The words "strong" and "weak" for a currency can mislead people into thinking a strong currency is good and a weak currency is bad. That isn't right. As I was quoted by Angelo Young in the article above:
“It is not right to say in an unqualified way that a ‘strong’ dollar is good, or to say that a ‘weak’ dollar is good,” Miles Spencer Kimball, a professor of economics at the University of Colorado Boulder, told Salon.
It depends on why the dollar is strong or weak.
- If the dollar gets stronger because demand for US products has increased, that is a good sign.
- If the dollar gets stronger because the US government is borrowing a huge amount, including from foreigners who have to buy dollars to lend to the US government, that is a bad sign.
- If the dollar gets stronger because the Fed is raising rates to keep the economy from overheating, that is appropriate.
- If the dollar gets weaker because demand for US products has fallen, that is a bad sign.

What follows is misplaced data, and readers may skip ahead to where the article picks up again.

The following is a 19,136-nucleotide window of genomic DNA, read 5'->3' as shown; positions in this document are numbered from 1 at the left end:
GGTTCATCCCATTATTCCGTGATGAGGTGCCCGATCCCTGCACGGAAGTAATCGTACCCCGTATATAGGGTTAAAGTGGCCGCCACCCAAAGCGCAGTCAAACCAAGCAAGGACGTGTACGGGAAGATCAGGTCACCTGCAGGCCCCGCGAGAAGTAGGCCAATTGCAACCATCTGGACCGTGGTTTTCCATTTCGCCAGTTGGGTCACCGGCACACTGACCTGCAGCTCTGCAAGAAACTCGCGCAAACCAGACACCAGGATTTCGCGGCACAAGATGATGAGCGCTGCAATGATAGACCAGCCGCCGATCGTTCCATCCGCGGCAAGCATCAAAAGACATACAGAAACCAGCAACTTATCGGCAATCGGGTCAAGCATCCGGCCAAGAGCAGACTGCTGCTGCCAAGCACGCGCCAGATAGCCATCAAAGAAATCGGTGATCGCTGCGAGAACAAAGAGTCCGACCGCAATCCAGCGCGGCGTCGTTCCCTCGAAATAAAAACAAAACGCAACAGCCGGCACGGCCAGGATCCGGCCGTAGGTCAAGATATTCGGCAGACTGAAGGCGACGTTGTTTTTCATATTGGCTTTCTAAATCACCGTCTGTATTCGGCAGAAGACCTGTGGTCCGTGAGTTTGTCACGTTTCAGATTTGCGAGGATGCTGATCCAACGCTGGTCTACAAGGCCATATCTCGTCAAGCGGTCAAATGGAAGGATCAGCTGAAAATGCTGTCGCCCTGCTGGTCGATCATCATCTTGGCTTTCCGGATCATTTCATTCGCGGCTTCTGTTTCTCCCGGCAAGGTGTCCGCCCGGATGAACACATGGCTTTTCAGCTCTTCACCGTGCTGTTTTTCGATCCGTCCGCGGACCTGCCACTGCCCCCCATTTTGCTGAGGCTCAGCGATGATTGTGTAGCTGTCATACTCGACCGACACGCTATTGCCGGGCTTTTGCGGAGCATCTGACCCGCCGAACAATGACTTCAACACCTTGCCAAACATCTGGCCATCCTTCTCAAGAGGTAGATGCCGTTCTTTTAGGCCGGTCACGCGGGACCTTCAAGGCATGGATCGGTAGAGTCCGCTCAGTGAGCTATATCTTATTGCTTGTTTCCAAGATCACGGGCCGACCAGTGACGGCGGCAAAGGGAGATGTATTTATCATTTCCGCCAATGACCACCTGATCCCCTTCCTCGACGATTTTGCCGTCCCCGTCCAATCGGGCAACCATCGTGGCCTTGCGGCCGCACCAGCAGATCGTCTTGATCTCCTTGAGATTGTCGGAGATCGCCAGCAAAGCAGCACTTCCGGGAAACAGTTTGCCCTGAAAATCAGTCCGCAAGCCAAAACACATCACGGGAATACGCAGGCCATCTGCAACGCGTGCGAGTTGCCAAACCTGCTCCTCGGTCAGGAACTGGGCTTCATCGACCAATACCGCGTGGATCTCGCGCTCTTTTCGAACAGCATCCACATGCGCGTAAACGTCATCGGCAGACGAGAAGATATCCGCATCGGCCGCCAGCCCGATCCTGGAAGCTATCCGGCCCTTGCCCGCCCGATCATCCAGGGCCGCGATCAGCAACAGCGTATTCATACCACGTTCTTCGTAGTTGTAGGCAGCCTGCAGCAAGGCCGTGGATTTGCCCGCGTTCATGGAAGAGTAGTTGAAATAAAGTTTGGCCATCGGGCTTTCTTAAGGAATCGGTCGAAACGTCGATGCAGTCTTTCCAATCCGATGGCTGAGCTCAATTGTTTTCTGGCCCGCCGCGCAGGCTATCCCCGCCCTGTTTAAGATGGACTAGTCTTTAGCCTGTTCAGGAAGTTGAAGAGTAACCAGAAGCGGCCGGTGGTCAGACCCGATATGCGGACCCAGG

- If the dollar gets weaker because Americans are saving more and put some of the savings into foreign assets that they trade away dollars for, that is a good sign.
- If the dollar gets weaker because the Fed is cutting rates to bring the economy out of a recession, that is appropriate.
Unfortunately, I don't know of a convenient, compact, vivid terminology for changes in exchange rates that makes the direction clear without seeming to assert a value judgment that doesn't necessarily follow. If the dollar strengthens, it can be called the dollar appreciating, which also sounds good. If the dollar weakens, it can be called the dollar depreciating, which also sounds bad. But strengthening/appreciation can be bad and weakening/depreciation can be good. It all depends.